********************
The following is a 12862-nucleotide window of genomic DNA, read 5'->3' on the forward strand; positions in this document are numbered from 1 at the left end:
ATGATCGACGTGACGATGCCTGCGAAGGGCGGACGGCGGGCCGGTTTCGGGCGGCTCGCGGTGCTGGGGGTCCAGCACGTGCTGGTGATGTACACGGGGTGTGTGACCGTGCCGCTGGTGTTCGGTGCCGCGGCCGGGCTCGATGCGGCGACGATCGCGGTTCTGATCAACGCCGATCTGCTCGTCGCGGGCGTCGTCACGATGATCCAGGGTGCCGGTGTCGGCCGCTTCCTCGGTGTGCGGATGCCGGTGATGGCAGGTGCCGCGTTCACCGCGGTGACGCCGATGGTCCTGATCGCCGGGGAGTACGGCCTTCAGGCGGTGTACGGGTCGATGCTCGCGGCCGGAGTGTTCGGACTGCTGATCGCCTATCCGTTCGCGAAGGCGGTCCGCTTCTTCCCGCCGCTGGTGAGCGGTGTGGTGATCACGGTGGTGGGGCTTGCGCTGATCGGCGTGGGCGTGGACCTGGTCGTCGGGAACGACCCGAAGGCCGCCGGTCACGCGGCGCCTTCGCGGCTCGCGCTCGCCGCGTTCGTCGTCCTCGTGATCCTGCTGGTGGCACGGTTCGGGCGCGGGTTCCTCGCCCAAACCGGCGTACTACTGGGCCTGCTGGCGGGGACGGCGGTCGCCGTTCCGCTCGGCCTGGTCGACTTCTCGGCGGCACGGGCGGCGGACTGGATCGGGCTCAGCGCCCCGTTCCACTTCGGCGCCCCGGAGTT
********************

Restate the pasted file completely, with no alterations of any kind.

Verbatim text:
The following is a 12862-nucleotide window of genomic DNA, read 5'->3' on the forward strand; positions in this document are numbered from 1 at the left end:
ATGATCGACGTGACGATGCCTGCGAAGGGCGGACGGCGGGCCGGTTTCGGGCGGCTCGCGGTGCTGGGGGTCCAGCACGTGCTGGTGATGTACACGGGGTGTGTGACCGTGCCGCTGGTGTTCGGTGCCGCGGCCGGGCTCGATGCGGCGACGATCGCGGTTCTGATCAACGCCGATCTGCTCGTCGCGGGCGTCGTCACGATGATCCAGGGTGCCGGTGTCGGCCGCTTCCTCGGTGTGCGGATGCCGGTGATGGCAGGTGCCGCGTTCACCGCGGTGACGCCGATGGTCCTGATCGCCGGGGAGTACGGCCTTCAGGCGGTGTACGGGTCGATGCTCGCGGCCGGAGTGTTCGGACTGCTGATCGCCTATCCGTTCGCGAAGGCGGTCCGCTTCTTCCCGCCGCTGGTGAGCGGTGTGGTGATCACGGTGGTGGGGCTTGCGCTGATCGGCGTGGGCGTGGACCTGGTCGTCGGGAACGACCCGAAGGCCGCCGGTCACGCGGCGCCTTCGCGGCTCGCGCTCGCCGCGTTCGTCGTCCTCGTGATCCTGCTGGTGGCACGGTTCGGGCGCGGGTTCCTCGCCCAAACCGGCGTACTACTGGGCCTGCTGGCGGGGACGGCGGTCGCCGTTCCGCTCGGCCTGGTCGACTTCTCGGCGGCACGGGCGGCGGACTGGATCGGGCTCAGCGCCCCGTTCCACTTCGGCGCCCCGGAGTT